• Having spread its contagion to natural history, the corrosion is perhaps unstoppable. We can’t understand why there needs to be so much concentration on people who should merely fulfil the roles of buckets to carry the information to the viewer. Occasionally, their input is valued, Philippe followed up his dumb “diving with sea lions is one of my favourite things in the world”, with a perceptive insight into their behaviour, drawing attention to the bubbles emitted from its “bony crest” as “a way of saying we’re in charge”.
• But even these rare moments were sometimes spoilt. After swimming with the sperm whales, Tooni and Philippe headed back to the boat, where they gave a parade of nonsensical illiterate clich├ęs about their experience – again understandable in their excitement but it should never have been broadcast – towards the end of which Tooni made the illuminating observation that she felt “a boom go through my body”. However, this revelation had been spoilt earlier when it was included in the prologue, and the instant she said “boom”, the sound of a ‘boom’ was helpfully tagged on and the camera shook slightly as if worried the viewer couldn’t possibly conceive what ‘boom’ might feel like.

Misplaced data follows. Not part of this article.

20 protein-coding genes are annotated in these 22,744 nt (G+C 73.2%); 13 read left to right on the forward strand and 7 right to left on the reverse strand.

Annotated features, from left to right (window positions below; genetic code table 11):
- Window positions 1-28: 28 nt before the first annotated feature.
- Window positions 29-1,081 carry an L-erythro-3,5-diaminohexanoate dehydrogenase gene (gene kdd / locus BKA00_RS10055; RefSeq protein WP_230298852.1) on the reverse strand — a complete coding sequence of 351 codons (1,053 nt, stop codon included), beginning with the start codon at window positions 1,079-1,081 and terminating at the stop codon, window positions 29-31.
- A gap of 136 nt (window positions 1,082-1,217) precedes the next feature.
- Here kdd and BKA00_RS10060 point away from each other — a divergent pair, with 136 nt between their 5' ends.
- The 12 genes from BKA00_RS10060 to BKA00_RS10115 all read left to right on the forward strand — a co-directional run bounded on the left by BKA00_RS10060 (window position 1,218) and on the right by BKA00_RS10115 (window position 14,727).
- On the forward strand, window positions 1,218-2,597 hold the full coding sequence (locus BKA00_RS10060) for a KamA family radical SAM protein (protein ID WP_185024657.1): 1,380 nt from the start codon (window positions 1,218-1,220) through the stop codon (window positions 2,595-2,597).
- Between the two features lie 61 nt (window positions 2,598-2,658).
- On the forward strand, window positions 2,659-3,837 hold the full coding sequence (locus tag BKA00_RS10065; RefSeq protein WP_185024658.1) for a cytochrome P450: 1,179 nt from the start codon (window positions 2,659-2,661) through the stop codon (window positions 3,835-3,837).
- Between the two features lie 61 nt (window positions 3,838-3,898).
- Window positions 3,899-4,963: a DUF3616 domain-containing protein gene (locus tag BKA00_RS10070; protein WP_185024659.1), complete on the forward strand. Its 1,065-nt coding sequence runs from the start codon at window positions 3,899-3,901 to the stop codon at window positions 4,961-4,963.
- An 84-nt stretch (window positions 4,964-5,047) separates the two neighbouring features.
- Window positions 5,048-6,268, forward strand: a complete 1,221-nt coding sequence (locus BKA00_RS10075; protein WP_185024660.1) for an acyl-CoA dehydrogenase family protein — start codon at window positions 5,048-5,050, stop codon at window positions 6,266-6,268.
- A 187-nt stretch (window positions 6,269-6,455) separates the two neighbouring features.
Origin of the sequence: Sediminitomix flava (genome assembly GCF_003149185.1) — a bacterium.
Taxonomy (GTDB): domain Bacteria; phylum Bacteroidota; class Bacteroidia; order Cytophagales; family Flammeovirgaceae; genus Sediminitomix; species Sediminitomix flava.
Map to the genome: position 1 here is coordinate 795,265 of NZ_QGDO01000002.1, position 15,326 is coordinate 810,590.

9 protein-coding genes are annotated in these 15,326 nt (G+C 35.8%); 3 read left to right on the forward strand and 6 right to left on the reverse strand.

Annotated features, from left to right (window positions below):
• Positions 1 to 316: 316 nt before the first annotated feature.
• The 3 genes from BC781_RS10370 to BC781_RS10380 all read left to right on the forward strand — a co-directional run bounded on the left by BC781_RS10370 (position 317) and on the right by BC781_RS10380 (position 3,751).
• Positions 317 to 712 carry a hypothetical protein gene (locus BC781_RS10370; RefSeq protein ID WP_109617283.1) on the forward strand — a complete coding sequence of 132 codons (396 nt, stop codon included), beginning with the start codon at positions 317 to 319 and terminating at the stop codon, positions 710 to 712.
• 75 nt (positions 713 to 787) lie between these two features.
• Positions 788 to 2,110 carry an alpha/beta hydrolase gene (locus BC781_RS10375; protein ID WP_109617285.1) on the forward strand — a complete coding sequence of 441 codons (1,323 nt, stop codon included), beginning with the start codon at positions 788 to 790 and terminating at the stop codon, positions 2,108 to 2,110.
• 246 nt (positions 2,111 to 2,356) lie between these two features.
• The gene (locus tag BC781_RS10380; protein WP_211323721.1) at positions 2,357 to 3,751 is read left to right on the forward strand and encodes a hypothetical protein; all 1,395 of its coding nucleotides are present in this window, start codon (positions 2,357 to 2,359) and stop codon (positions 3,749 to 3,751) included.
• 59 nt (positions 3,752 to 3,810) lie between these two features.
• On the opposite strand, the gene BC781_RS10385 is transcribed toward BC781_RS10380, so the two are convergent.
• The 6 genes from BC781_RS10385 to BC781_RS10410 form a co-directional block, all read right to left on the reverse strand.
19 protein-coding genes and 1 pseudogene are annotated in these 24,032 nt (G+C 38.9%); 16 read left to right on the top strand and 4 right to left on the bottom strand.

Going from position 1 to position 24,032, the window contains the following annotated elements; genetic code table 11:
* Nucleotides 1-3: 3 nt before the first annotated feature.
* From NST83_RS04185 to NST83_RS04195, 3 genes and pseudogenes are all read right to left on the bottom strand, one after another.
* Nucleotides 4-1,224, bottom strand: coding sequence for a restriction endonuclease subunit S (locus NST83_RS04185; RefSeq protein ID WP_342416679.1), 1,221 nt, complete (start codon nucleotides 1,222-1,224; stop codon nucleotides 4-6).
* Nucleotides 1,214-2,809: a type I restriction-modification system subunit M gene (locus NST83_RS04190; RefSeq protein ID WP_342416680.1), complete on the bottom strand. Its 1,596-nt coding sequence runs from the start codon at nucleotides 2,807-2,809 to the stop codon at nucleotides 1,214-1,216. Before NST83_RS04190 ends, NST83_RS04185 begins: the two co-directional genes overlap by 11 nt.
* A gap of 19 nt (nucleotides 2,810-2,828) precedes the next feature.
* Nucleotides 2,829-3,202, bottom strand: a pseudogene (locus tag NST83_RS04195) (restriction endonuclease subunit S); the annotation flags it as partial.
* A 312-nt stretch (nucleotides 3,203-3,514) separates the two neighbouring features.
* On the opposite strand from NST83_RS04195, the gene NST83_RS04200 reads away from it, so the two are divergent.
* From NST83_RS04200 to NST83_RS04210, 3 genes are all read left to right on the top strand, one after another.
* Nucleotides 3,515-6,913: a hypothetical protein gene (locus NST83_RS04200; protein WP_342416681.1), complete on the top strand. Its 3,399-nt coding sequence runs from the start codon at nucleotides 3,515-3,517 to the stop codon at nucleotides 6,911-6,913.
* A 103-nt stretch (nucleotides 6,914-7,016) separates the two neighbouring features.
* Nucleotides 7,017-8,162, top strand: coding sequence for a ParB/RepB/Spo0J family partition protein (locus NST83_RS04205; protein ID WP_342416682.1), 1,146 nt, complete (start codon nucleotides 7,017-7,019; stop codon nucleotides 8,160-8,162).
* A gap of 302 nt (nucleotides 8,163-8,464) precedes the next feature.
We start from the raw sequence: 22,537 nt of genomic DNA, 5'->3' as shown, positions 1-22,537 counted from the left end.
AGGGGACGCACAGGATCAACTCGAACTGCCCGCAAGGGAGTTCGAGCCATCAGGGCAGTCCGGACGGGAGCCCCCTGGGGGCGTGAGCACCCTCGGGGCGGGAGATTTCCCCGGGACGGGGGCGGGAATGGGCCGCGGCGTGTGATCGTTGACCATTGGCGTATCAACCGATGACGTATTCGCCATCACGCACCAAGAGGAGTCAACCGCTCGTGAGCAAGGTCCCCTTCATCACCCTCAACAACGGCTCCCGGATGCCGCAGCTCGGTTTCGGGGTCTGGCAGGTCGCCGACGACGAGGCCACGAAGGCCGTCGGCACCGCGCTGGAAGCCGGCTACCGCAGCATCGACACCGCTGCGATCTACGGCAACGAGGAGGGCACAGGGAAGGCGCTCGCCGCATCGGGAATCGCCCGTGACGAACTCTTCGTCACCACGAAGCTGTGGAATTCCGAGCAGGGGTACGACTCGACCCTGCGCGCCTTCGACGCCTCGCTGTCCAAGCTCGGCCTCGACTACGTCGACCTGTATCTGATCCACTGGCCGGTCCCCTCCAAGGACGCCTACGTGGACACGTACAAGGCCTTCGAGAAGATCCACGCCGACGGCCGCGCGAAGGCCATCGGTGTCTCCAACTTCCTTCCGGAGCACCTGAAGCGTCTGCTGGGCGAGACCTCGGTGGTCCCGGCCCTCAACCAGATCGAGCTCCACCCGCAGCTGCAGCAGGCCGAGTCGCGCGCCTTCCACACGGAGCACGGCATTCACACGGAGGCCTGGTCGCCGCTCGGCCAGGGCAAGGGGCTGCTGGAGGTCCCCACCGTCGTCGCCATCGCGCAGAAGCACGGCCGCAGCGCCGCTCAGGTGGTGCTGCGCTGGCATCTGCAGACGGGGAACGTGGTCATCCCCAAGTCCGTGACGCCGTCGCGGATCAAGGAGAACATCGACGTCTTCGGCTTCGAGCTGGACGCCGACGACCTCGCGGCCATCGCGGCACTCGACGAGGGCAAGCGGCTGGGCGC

• When Paul opened a trunk containing a dead Humboldt squid, we imagined the scientists would marvel over its ingenious evolution, its gold-teethed suckers, the huge talon-like beak, the enormous eyes. But instead they metamorphosed into a bunch of tabloid tourists, repulsed by its slimy tentacles, as Paul emphasised how its beak could snap off a person’s finger with that same awed sadomasochism that greets the sighting of a Great White off any coast anywhere in the world with alarmist headlines about how they could acquire a taste for human flesh and that everyone in the world is in danger, even if you’re reading these words from your sitting room in Ashby-De-La-Zouch.